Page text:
The Nudnik File

Nudnik - n. U.S. colloq. Esp. in Jewish usage: a pestering, nagging, or irritating person

Friday, May 07, 2004


              Our Weird Way of War
In today's National Review, Victor Hanson perfectly describes the problems we face (almost entirely self-imposed) in our current war in Iraq as well as our greater War on Terror. It is clear that militarily the US can defeat any another military in the world. Our problems arise from our self-imposed demands on our own morality - our need to behave better than those we are fighting. Our enemies have understood this, and are trying to exploit this vulnerability:

"So our enemies realize that the struggle, lost on the battlefield, can yet be won with images and rhetoric offered up to alter the mentality and erode the will of an affluent, leisured and consensual West. They grasp that we are not so much worried about being convicted of being illiberal as having the charge even raised in the first place.
[...]
If, on occasion, an exasperated and furious West sinks to the same level - renegade prisoner guards gratuitously humiliating or torturing naked Iraqi prisoners on tape - all the better, as proof that the elevated pretensions of Western decency and humanity are but a sham. A single violation of civility, a momentary lapse in humanism and in the new world of Western cultural relativism and moral equivalence, presto, the West loses its carefully carved-out moral high ground as it engages not merely in much needed self-critique and scrutiny, but reaches a feeding frenzy that evolves to outright cultural cannibalism.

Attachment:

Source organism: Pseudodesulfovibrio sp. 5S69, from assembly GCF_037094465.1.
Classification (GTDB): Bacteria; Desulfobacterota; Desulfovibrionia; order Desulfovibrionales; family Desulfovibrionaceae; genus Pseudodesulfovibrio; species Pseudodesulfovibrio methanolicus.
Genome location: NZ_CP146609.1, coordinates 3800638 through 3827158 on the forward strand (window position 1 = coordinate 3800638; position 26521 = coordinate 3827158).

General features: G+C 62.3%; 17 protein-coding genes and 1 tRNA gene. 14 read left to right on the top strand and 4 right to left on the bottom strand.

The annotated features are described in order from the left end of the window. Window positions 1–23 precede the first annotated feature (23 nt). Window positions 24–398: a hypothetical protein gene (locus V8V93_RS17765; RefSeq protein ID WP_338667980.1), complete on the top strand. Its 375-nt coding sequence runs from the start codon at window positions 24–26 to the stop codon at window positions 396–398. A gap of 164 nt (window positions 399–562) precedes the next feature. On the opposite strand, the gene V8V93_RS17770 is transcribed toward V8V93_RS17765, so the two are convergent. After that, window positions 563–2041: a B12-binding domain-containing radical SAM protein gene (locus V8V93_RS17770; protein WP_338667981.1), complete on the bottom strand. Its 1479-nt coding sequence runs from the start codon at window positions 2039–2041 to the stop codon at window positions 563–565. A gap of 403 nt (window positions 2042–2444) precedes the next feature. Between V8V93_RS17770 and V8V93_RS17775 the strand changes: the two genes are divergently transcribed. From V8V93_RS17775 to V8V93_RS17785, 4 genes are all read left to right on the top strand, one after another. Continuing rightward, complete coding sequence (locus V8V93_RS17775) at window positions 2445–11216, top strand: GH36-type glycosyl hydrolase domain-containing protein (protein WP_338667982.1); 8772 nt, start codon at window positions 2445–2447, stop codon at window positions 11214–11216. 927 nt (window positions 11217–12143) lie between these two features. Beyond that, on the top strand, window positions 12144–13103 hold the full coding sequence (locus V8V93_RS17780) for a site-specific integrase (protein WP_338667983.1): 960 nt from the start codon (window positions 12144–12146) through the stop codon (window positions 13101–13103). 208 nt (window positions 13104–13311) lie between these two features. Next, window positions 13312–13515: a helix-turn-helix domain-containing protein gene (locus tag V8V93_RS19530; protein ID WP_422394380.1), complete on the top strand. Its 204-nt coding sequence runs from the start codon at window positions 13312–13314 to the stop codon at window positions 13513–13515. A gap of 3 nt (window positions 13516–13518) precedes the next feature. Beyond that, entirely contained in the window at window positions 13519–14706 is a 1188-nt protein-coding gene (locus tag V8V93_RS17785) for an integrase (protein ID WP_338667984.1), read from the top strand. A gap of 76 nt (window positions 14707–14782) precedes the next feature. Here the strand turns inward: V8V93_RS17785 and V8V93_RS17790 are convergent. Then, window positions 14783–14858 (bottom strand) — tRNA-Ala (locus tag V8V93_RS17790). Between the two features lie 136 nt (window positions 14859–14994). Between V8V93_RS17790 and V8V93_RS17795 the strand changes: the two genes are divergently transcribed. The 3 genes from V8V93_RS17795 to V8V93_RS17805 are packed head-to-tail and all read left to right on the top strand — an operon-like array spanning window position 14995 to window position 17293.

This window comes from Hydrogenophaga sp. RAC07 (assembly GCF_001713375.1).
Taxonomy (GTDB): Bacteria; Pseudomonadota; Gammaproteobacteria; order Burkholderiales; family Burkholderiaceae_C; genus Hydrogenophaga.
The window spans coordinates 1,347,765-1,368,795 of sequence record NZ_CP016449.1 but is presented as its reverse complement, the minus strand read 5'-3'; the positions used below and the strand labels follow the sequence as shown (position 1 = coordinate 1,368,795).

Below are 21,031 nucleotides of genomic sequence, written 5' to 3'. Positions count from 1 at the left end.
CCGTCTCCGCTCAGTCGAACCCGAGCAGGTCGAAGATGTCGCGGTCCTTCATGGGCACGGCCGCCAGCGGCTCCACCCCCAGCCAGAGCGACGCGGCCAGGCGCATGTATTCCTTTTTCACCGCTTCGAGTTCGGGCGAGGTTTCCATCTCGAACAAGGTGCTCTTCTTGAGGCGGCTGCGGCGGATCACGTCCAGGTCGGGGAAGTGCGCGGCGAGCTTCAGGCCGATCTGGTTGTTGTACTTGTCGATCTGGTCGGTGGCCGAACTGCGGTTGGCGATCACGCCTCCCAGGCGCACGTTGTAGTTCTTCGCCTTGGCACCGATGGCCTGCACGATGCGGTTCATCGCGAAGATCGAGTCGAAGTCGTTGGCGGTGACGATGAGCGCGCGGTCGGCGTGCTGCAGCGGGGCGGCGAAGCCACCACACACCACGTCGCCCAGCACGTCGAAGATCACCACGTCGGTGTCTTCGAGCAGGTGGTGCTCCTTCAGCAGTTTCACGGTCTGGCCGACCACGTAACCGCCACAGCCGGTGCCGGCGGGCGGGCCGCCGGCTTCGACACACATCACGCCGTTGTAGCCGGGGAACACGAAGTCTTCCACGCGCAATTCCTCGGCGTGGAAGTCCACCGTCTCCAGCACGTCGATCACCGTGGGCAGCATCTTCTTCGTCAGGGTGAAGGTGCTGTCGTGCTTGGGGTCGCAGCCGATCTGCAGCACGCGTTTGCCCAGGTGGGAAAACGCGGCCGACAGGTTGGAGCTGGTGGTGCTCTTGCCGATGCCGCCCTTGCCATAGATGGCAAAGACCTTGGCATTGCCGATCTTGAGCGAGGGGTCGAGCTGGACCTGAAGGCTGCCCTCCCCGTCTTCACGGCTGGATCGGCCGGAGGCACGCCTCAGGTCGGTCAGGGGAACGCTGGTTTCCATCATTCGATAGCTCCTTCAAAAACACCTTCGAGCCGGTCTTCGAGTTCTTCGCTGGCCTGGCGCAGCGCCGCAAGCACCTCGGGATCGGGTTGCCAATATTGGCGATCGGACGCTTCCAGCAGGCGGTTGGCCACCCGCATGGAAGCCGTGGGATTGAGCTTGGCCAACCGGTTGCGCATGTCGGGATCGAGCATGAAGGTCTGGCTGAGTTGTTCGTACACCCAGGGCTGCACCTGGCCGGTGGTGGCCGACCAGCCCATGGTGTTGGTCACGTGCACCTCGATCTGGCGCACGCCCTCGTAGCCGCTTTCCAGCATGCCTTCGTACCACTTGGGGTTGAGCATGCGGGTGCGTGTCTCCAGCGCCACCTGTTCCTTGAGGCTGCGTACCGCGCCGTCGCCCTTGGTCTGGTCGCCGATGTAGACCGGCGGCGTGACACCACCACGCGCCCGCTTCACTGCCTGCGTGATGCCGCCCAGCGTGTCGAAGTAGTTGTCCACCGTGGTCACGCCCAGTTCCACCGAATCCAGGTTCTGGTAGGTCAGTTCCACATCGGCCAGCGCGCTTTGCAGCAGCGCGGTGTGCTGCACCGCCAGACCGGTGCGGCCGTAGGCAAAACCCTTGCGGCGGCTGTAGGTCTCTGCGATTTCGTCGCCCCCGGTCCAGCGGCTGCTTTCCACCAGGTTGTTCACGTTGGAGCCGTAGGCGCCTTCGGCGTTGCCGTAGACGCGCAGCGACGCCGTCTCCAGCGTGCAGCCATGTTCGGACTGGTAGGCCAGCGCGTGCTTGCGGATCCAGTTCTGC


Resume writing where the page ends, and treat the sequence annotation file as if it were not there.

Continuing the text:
For someone in a coffee-house in Brussels the idea that Bush apologizes for a dozen or so prison guards makes him the same as or worse than Saddam and his sons shooting prisoners for sport - moral equivalence lapped up by the state-controlled and censored Arab media that is largely responsible for the collective Middle East absence of rage over the exploding, decapitating, and incinerating of Western civilians in its midst.

Key here is our own acceptance of such moral asymmetries...."

Probably most perverse is that in this election season the Democrats seem to want the US to lose, or to at least appear to be losing. They think that the worse things are in Iraq, the bettor off Kerry will be. This has not yet been borne out, as no matter what has happened so far, people still trust Bush more than Kerry to handle a war. Even after all the news about the events at Abu Ghraib Bush is still leading in the latest polls. It is not Kerry who has gained from this but Nader, as John Podhoretz asserts in this article.
|| Nudnik 9:37 AM
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